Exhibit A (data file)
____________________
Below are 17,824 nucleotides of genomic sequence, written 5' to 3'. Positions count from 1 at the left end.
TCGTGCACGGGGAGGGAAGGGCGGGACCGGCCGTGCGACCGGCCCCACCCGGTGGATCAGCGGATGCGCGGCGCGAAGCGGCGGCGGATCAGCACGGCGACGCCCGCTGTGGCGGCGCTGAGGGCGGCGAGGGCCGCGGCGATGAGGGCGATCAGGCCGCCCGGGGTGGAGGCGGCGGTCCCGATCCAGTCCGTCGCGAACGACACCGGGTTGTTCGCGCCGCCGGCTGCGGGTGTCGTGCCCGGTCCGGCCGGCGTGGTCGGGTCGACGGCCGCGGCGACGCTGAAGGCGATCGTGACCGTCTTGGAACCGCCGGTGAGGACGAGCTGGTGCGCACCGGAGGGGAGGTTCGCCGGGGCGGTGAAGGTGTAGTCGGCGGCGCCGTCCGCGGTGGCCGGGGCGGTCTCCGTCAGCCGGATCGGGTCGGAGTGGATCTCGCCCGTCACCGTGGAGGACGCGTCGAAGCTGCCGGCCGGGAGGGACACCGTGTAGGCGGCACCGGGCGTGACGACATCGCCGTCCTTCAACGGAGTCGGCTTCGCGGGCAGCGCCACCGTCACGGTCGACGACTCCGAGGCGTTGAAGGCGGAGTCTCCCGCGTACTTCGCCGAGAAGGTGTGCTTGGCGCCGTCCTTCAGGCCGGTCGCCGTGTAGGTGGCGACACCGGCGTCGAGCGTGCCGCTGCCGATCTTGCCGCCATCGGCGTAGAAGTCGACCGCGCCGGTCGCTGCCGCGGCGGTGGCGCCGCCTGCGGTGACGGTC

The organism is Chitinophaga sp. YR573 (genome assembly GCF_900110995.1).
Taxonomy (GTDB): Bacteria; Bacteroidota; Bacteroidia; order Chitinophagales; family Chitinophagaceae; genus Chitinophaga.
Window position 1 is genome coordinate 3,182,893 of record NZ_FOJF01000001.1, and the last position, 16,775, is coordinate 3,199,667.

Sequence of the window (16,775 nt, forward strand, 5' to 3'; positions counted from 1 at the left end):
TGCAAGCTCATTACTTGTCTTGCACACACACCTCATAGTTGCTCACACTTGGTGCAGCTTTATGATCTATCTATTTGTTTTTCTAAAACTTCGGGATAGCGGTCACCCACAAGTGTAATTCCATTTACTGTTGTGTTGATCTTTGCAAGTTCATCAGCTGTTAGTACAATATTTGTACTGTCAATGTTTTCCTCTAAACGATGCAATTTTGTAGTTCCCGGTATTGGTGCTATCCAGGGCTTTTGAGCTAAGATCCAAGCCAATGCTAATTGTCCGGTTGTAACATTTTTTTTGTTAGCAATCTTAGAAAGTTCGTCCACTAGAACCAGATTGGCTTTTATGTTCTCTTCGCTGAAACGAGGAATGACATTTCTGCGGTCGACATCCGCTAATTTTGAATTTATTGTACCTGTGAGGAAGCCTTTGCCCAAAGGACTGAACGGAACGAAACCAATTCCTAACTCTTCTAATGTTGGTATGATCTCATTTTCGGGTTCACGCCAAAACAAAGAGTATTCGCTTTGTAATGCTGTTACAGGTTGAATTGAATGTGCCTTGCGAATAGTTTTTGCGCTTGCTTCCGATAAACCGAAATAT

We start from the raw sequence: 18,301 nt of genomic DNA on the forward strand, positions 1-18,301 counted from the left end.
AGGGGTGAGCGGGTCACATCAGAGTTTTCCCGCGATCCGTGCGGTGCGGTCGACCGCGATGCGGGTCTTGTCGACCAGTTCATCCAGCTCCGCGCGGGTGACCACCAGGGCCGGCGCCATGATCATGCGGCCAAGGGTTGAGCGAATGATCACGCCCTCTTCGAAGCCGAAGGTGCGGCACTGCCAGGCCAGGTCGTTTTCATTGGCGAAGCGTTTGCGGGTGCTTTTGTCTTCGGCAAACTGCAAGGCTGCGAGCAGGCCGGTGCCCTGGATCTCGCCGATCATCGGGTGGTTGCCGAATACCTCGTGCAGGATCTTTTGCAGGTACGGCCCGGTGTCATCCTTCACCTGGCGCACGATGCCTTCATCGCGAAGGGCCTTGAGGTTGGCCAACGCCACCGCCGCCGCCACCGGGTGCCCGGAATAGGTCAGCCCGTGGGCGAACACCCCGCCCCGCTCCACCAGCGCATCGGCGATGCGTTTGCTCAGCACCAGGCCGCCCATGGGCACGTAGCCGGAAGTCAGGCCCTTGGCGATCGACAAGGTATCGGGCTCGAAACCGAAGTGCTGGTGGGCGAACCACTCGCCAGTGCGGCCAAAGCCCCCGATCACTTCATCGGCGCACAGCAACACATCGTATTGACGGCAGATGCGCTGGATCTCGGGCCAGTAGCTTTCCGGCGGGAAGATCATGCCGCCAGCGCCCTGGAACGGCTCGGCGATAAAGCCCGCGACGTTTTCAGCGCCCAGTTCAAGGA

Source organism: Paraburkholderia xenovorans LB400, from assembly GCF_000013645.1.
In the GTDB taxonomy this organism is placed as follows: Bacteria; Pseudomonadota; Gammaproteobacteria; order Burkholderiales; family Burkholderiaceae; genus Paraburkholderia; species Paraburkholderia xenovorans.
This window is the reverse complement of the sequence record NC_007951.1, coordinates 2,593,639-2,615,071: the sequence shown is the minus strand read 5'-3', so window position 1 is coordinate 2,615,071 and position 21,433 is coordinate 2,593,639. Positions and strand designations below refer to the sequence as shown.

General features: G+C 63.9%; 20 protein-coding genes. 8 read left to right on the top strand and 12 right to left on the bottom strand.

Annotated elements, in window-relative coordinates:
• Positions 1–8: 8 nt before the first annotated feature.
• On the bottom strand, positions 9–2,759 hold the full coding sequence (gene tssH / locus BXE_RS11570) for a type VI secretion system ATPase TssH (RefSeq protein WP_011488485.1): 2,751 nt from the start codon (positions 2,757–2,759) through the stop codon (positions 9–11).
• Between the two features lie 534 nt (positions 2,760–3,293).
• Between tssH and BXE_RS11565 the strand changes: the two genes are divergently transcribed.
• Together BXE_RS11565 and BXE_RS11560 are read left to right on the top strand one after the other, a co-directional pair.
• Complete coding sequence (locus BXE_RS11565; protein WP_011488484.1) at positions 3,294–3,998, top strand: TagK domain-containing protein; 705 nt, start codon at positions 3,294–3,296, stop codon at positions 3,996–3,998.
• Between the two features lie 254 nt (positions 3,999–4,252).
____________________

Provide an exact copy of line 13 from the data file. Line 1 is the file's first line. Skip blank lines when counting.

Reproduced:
General features: G+C 63.9%; 20 protein-coding genes. 8 read left to right on the top strand and 12 right to left on the bottom strand.